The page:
Constipation is a complicated medical issue. There are a myriad of medical conditions, medications, and diseases that cause constipation. Constipation has too many variables to lock it down to a single vague, unproven supposition that your anatomy is interfering with your stooling. Your lower intestines are not a standpipe and fecal consistency is another variable. There is just no credible evidence that sitting is a problem. It may be dangerous to assume that sitting is a problem. Treating simple constipation with a stool may work but it could also be dangerous: you may miss a serious health issue early because you assume that your position is giving you constipation. That is not the only downside for using a toilet stool.
The Squatty Potty marketing gives the false impression that better bowel movements equates with better health. They are not alone; many alternative treatments tend to give the impression that our bowels are trying to kill us. Brian Dunning went over this in Skeptoid episode #83, “The Detoxification Myth.” There is no real evidence that better bowel movements equate with better health. There is no evidence that squatting produces a larger or more complete bowel movement. Even though the position may make an easier bowel movement, that doesn’t equate to bigger or healthier. Anyone who has had to undergo a colonoscopy will tell you that cleaning out your colon is fatiguing and undesirable. Medically speaking, bowel cleansing claims can be dangerous or nonsensical. Your colon is not the center of healthy living, and consequently cleansing is of marginal health benefit.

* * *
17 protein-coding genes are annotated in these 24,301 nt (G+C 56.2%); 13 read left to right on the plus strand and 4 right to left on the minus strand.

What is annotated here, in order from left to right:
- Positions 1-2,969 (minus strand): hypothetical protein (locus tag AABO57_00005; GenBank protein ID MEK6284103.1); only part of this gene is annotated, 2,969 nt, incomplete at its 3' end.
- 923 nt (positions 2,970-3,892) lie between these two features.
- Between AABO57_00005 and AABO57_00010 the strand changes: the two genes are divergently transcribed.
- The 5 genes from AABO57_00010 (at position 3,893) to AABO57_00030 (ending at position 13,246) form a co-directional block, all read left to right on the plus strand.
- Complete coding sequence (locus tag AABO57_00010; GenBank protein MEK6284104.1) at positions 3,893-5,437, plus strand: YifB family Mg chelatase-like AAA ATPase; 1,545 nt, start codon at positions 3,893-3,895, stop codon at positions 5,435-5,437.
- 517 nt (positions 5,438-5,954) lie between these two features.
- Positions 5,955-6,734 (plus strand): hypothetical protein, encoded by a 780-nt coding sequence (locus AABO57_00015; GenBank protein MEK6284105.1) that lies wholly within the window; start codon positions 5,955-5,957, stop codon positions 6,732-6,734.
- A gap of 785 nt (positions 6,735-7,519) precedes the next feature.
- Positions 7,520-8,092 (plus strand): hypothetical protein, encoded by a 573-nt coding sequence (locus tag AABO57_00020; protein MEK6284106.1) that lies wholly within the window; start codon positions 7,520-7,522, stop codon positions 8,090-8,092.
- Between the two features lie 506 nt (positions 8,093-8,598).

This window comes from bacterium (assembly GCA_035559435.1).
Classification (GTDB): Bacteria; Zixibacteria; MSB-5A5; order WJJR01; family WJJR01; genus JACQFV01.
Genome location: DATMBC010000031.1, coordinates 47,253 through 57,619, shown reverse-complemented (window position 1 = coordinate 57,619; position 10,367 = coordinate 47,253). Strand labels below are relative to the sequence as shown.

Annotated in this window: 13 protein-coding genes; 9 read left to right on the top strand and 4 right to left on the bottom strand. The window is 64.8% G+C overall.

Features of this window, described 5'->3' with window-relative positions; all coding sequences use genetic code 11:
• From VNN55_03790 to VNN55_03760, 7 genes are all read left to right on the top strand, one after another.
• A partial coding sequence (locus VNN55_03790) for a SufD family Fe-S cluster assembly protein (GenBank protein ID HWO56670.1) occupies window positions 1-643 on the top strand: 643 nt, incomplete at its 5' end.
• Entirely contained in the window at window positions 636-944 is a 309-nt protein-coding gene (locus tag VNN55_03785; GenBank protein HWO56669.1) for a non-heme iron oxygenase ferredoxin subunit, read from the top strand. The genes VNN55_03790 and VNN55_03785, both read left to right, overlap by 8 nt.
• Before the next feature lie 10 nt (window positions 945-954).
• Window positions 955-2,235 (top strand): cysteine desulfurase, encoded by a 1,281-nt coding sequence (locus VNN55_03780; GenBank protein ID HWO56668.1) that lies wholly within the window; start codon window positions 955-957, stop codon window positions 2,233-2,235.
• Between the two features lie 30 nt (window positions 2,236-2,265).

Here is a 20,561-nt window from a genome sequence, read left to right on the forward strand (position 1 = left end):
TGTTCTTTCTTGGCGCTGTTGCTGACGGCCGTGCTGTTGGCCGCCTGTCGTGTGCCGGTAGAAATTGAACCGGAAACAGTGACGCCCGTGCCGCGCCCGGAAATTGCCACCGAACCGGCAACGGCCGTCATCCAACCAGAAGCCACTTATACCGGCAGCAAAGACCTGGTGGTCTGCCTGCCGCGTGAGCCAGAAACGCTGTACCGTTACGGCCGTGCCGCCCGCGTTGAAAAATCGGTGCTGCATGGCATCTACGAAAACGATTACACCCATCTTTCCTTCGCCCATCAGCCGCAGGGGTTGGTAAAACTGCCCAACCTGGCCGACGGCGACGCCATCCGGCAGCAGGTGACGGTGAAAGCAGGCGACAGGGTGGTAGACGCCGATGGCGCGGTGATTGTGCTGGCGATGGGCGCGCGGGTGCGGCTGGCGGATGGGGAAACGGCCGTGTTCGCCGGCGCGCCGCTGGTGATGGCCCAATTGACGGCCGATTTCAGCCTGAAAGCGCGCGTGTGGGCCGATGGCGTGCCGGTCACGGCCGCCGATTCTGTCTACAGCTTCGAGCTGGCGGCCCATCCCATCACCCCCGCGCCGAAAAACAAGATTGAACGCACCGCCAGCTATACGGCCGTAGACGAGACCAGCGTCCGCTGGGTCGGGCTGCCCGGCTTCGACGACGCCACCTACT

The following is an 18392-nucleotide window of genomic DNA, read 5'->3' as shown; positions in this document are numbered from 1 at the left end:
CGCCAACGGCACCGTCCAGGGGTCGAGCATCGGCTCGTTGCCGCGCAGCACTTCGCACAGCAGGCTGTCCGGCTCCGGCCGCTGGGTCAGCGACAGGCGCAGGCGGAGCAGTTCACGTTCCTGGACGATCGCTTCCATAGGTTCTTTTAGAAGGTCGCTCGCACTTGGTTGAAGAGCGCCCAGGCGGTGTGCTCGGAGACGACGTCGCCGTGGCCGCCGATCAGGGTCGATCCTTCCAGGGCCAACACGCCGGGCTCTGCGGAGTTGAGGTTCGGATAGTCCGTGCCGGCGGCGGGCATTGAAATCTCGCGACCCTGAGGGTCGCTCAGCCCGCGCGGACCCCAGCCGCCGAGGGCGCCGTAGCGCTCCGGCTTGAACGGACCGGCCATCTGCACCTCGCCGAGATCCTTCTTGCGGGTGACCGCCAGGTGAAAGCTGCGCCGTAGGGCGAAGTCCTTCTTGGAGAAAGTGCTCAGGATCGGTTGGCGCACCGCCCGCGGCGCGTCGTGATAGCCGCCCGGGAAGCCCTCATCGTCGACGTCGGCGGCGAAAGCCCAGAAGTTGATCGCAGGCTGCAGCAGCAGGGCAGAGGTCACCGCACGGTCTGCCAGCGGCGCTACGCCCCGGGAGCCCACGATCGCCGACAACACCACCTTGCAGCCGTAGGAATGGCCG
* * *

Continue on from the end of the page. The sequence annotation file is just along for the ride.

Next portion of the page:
Overall I would say this about the Squatty Potty: on the positive side it almost certainly enhances your ability to bear down when you go. There is some replicated evidence that squatting does foster ease of going. As for the negatives, there is no evidence that it prevents or treats uncomplicated constipation. There’s no real evidence that anatomic position is a risk factor for constipation, and no real evidence that it is significantly different than other types of toilet squat devices. It leads you to believe that sitting is an impairment to normal bowel movements. That implied problem is not supported by the research and is unlikely, based on uneven distribution of constipation problems.
So why buy a Squatty Potty? I can’t say I think it’s worth it. Truthfully, it looks a little ridiculous, not that that means anything during a bowel movement. It really has no effect on other factors that impact constipation—diet, exercise, age and medical issues. I am uncertain that changing your position is enough of a benefit to help anyone suffering from chronic constipation. I can say that it is not dangerous and it may make it easier for you to bear down or reduce straining if you are constipated. It is just not reasonable to say that it has any significant effect on your overall bowel habits.
On the upside, Squatty Potty is relatively inexpensive, seems safe, and as long as you have a realistic view of the benefit I can see someone using it.